The government of Kenya has increased her budget to more than double in jubilee’s ambitious agendas sparking anxiety among parliamentarians.
The legislators are alarmed by Government’s ambitious budget that hit Sh3 trillion in the 2018/19 financial year, having steadily grown from Sh1.2 trillion in 2013.
Parliament has now given Treasury a seemingly impossible target of capping the budget at Sh2 trillion over the next four years.
This comes after the Controller of Budget reported that more than Sh1.4 trillion – half of Kenya’s budget – would be used to service debt.
MPs also want to have a direct say on how much the Government borrows in a bid to tame the country’s appetite for loans.
A large part of the budget is financed through debt.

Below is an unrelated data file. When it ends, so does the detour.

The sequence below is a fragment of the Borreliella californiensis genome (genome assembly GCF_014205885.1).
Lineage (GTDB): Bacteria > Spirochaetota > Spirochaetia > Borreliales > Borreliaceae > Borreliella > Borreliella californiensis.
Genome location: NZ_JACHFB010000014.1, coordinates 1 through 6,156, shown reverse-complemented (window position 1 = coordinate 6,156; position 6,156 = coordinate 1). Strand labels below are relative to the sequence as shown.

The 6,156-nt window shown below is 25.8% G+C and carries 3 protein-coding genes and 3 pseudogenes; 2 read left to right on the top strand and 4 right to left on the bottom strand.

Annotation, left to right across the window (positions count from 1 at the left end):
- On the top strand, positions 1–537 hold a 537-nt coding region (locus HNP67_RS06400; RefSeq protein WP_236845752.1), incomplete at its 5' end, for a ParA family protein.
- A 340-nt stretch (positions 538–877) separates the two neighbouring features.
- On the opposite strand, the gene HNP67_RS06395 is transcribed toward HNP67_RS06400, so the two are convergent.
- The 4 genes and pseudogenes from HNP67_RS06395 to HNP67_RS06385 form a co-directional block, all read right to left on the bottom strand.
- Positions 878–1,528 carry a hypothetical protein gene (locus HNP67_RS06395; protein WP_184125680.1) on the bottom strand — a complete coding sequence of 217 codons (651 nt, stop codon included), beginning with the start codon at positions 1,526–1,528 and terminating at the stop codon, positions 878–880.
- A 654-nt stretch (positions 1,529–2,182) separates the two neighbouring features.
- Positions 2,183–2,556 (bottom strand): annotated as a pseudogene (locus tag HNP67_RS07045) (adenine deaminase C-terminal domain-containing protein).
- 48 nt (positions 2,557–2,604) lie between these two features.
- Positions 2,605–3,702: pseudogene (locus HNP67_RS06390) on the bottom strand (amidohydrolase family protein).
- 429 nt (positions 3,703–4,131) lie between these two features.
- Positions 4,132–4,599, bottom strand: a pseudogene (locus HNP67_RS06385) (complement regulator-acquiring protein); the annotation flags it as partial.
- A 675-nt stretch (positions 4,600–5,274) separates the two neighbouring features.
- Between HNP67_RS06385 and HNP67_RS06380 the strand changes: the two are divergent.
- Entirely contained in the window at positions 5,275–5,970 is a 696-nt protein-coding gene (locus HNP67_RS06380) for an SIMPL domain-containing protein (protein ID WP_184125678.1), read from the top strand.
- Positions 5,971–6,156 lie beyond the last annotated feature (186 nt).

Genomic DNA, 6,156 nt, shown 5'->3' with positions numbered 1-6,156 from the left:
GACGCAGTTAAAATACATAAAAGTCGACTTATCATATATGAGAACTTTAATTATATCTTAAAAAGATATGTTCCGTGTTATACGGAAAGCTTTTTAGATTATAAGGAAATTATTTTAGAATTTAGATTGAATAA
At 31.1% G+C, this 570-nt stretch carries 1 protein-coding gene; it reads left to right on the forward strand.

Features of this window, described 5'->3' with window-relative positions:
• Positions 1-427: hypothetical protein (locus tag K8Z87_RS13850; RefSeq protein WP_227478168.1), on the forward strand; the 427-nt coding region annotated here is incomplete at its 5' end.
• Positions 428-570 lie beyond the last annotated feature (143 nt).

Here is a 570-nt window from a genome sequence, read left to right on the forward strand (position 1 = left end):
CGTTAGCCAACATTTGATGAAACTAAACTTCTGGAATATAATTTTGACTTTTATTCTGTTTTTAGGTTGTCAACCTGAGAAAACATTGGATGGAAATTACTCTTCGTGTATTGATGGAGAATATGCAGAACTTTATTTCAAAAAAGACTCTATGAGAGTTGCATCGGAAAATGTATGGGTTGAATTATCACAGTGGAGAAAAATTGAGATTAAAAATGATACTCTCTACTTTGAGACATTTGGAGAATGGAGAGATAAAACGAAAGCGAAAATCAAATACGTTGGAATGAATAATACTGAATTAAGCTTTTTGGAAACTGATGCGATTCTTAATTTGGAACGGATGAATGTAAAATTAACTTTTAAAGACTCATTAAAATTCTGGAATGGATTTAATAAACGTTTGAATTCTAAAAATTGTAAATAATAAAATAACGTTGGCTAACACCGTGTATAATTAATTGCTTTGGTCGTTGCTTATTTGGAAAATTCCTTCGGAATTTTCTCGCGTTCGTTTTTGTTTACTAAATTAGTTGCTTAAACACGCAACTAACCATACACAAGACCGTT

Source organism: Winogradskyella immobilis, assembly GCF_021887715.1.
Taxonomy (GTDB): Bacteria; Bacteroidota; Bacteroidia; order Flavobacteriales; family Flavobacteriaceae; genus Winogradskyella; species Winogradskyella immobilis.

In a report tabled in Parliament yesterday, the Budget and Appropriations Committee recommended that Treasury pursues a smaller but more realistic budget.
The recommendations are expected to see the country live largely within its means and only borrow minimally.
The latest push is meant to tame the runaway deficit that has been costing the Exchequer dearly and pushed up total debt to Sh5.2 trillion. Efforts to put in place austerity measures have not borne much fruit.
The MPs now want Treasury to trim the budget for the next financial year by 22 per cent to Sh2.06 trillion, from earlier estimates of Sh2.6 trillion.
Treasury should further cap Government’s spending at Sh2 trillion for the next three financial years up to 2022/23, a move likely to result in significant reduction in funding for President Uhuru Kenyatta’s Big Four projects.